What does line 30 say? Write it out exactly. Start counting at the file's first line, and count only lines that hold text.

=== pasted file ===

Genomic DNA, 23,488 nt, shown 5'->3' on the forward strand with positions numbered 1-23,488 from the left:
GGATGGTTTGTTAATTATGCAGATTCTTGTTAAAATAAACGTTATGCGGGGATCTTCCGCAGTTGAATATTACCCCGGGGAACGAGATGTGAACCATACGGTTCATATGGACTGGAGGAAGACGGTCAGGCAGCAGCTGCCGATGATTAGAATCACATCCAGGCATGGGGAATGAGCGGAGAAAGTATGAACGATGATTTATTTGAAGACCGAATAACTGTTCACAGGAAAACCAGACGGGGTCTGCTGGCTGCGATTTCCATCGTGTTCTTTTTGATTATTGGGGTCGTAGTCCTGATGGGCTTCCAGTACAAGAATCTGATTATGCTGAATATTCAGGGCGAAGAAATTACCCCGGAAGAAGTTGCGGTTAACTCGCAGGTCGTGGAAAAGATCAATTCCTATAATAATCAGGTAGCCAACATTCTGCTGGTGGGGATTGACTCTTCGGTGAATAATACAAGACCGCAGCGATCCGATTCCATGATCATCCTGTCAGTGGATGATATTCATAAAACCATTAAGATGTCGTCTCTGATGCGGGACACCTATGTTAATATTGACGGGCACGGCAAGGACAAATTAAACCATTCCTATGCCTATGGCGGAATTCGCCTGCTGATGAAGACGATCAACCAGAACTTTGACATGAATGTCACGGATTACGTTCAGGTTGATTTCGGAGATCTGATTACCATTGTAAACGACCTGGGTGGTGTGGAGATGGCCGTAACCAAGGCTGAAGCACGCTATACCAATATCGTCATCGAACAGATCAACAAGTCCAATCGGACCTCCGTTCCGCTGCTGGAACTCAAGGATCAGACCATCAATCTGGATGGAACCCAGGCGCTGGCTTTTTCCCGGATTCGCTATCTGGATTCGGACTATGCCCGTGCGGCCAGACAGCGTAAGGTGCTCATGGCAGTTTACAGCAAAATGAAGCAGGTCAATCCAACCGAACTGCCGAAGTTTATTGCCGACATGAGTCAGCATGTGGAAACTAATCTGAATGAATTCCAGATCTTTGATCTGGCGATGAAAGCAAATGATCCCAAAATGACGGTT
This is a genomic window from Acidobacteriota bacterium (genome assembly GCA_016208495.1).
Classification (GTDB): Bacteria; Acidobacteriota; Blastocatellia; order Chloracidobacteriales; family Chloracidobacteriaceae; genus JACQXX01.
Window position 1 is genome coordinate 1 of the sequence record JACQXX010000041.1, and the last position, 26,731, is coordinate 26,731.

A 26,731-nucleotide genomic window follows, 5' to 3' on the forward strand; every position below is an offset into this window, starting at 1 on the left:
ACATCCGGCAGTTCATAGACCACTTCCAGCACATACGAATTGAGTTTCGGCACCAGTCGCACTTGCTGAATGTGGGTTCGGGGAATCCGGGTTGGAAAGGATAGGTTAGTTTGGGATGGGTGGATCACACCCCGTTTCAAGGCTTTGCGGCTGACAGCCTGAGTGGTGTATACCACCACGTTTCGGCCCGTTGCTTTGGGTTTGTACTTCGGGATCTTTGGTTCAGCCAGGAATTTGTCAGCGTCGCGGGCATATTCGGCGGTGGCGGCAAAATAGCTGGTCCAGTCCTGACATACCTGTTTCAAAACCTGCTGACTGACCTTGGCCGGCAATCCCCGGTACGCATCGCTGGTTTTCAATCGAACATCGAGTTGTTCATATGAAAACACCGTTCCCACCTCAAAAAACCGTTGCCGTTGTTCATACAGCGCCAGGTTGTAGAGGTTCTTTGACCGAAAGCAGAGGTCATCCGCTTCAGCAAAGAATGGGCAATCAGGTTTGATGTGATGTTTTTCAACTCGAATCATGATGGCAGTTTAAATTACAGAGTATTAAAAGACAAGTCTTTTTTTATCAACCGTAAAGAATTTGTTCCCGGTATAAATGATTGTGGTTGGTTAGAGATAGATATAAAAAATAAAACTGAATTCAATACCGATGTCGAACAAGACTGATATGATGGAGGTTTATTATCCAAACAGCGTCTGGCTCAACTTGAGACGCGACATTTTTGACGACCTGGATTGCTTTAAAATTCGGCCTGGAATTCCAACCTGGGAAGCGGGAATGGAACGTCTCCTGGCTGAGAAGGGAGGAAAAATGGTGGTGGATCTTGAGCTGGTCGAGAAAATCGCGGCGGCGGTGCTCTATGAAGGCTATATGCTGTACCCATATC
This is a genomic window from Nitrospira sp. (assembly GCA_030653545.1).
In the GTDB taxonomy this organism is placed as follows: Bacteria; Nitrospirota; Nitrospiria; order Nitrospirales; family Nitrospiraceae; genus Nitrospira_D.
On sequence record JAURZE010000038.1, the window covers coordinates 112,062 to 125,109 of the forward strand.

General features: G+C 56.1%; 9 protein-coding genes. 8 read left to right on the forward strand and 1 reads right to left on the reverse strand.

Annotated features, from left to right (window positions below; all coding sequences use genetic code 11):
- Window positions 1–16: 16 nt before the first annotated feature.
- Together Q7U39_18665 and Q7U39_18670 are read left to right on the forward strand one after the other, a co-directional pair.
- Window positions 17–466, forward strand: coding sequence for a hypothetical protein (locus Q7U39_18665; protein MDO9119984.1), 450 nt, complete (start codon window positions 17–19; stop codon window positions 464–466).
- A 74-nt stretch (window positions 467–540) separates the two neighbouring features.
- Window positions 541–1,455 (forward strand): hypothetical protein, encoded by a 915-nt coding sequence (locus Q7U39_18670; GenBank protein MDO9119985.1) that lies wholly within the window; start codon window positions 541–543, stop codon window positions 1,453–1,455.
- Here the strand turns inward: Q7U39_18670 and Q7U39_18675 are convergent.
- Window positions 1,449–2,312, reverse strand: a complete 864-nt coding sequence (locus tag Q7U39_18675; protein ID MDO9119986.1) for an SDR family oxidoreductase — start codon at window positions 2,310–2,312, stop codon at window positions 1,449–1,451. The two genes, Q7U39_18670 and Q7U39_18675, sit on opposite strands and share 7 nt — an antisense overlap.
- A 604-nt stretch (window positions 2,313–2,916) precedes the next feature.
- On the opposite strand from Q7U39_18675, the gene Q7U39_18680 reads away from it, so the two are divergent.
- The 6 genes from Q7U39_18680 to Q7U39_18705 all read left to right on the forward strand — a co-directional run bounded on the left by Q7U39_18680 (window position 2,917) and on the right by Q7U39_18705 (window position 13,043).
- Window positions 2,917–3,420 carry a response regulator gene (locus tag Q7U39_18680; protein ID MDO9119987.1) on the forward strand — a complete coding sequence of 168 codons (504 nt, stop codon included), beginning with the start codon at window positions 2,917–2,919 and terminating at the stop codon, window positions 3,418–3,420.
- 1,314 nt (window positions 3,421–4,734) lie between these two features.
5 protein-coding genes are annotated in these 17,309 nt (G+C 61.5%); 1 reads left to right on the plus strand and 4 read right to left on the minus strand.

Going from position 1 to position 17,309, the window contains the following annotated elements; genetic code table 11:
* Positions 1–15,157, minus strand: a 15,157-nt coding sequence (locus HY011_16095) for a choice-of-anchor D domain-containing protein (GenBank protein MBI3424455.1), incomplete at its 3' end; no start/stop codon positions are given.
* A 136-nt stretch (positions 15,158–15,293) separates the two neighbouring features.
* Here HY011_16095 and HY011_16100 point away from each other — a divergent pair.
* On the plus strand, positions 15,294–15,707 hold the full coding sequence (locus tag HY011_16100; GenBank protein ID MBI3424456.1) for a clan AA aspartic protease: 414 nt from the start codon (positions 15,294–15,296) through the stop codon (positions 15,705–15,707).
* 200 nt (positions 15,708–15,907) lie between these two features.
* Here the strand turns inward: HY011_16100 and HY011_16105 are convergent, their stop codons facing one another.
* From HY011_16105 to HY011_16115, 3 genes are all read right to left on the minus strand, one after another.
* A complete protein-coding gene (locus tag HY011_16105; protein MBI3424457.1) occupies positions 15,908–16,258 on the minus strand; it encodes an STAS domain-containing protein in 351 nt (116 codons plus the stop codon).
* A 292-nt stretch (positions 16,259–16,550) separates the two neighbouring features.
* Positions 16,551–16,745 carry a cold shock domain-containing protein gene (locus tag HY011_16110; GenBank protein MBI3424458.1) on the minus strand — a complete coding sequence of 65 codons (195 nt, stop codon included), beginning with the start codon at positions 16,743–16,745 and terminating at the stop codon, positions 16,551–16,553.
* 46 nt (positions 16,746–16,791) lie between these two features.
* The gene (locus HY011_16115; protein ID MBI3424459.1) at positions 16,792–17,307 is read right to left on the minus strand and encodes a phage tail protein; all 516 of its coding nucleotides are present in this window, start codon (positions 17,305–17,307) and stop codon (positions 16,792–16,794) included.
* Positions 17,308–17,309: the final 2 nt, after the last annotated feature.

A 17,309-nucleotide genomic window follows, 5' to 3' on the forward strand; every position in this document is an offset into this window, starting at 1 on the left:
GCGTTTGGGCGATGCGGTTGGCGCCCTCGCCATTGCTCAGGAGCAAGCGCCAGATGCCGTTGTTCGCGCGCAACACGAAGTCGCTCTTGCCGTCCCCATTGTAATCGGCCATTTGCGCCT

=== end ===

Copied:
* On the plus strand, positions 15,294–15,707 hold the full coding sequence (locus tag HY011_16100; GenBank protein ID MBI3424456.1) for a clan AA aspartic protease: 414 nt from the start codon (positions 15,294–15,296) through the stop codon (positions 15,705–15,707).